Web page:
Manual browser: rlogin(1)

RLOGIN(1) General Commands Manual RLOGIN(1)


rloginremote login


rlogin [-468dEn] [-e char] [-l username] [-p port] host

rlogin [-468dEn] [-e char] [-p port] username@host


rlogin starts a terminal session on a remote host host.

rlogin first attempts to use the standard Berkeley rhosts authorization mechanism. The options are as follows:

Use IPv4 addresses only.
Use IPv6 addresses only.
The -8 option allows an eight-bit input data path at all times; otherwise parity bits are stripped except when the remote side's stop and start characters are other than ‘^S/^Q’.
The -d option turns on socket debugging (see setsockopt(2)) on the TCP sockets used for communication with the remote host.
The -E option stops any character from being recognized as an escape character. When used with the -8 option, this provides a completely transparent connection.
-e char
The -e option allows user specification of the escape character, which is “~” by default. This specification may be as a literal character, or as an octal value in the form \nnn.
-l username
the -l option specifies an alternate username for the remote login. If this option is not specified, your local username will be used.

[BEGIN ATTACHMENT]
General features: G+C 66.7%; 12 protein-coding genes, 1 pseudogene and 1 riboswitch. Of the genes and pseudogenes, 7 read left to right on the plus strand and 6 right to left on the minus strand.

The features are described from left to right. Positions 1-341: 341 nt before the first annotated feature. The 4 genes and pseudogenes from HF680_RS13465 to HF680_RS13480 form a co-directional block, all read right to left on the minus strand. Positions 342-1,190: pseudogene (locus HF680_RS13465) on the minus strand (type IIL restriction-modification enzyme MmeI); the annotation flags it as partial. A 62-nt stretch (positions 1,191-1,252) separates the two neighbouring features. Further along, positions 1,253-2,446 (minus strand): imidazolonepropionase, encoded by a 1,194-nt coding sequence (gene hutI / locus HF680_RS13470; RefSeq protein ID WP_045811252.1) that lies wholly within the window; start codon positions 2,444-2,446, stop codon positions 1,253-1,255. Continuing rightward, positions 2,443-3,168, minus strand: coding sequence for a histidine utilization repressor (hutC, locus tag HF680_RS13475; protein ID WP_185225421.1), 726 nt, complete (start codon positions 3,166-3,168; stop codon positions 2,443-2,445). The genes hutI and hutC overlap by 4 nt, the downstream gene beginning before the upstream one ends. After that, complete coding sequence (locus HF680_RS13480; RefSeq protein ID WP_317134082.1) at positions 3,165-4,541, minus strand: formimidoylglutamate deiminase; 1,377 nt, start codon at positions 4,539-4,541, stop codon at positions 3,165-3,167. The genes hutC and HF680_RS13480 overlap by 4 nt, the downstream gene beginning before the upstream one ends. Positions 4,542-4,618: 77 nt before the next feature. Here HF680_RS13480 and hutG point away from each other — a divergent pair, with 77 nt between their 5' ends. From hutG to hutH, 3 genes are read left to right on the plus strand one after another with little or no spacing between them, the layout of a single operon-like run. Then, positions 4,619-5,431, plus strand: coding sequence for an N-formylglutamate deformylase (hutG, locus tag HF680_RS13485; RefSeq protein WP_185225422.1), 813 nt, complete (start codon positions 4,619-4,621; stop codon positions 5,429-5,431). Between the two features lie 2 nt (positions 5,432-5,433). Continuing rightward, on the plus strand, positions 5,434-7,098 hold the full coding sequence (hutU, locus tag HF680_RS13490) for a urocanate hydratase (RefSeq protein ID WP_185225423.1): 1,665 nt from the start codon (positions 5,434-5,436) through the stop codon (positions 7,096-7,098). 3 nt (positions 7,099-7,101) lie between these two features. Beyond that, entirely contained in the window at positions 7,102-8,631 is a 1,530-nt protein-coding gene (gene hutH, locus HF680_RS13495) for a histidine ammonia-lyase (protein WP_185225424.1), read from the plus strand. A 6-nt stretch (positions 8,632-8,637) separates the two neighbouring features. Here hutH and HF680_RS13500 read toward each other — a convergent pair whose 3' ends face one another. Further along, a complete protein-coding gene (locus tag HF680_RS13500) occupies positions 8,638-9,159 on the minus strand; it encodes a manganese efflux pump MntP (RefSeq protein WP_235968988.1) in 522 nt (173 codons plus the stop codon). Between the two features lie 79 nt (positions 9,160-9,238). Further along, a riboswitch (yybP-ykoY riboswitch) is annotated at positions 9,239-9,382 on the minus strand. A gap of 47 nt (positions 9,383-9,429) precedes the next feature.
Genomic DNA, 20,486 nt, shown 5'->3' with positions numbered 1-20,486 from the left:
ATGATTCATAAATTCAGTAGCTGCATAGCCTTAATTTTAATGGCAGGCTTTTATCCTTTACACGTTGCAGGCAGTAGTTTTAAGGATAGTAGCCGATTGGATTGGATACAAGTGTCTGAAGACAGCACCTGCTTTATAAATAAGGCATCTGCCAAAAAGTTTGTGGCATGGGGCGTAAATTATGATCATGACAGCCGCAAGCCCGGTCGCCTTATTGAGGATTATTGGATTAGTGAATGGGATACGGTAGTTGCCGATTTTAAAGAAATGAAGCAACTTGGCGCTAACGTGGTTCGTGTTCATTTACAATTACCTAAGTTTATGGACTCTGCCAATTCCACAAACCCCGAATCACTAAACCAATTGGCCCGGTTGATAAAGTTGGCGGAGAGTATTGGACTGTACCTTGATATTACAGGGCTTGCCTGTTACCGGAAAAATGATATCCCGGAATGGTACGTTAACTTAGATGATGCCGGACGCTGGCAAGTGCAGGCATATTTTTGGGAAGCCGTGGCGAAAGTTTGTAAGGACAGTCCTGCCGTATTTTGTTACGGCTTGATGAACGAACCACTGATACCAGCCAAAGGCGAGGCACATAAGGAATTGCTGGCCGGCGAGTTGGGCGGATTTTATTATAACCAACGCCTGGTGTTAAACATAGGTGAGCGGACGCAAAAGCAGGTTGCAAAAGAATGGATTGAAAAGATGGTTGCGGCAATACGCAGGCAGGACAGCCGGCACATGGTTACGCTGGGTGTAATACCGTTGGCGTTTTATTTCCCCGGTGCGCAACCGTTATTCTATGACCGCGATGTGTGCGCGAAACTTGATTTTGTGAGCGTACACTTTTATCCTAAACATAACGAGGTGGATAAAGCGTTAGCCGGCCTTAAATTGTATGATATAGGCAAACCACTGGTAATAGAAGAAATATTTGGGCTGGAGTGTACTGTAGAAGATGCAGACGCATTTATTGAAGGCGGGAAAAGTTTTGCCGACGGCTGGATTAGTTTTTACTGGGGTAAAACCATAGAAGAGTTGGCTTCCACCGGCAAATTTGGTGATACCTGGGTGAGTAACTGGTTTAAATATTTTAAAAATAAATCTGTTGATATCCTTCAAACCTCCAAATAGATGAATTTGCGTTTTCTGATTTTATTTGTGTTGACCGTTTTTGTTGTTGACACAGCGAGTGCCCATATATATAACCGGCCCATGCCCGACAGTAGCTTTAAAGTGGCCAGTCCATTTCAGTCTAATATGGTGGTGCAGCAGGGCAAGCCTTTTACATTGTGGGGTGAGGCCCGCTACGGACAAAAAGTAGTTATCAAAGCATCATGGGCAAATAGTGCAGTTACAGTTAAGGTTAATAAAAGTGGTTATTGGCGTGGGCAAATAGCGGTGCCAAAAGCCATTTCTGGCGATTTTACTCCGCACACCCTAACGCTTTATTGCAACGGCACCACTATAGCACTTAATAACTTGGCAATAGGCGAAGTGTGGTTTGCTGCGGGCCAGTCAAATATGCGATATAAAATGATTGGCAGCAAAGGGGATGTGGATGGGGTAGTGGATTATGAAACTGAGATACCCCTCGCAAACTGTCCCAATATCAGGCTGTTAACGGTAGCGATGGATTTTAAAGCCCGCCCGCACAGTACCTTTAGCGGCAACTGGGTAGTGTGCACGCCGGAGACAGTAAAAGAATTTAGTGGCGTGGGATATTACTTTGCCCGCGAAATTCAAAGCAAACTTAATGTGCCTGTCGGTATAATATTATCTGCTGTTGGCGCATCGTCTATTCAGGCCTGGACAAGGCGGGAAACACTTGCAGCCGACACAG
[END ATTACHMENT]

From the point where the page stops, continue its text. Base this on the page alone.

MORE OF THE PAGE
Set the TCP_NODELAY socket option, which can improve interactive responsiveness at the possible downside of increased network load.
-p port
Uses the given port instead of the one assigned to the service “login”. May be given either as symbolic name or as number.

A line of the form “<escape char>.” disconnects from the remote host. Similarly, the line “<escape char>^Z” will suspend the rlogin session, and “<escape char><delayed-suspend char>” suspends the send portion of the rlogin, but allows output from the remote system. By default, the tilde (“~”) character is the escape character, and normally control-Y (“^Y”) is the delayed-suspend character.

All echoing takes place at the remote site, so that (except for delays) the rlogin is transparent. Flow control via ^S/^Q and flushing of input and output on interrupts are handled properly.


The following environment variable is used by rlogin:
Determines the user's terminal type.


The rlogin command appeared in 4.2BSD.


More of the environment should be propagated.
March 2, 2013 NetBSD 7.0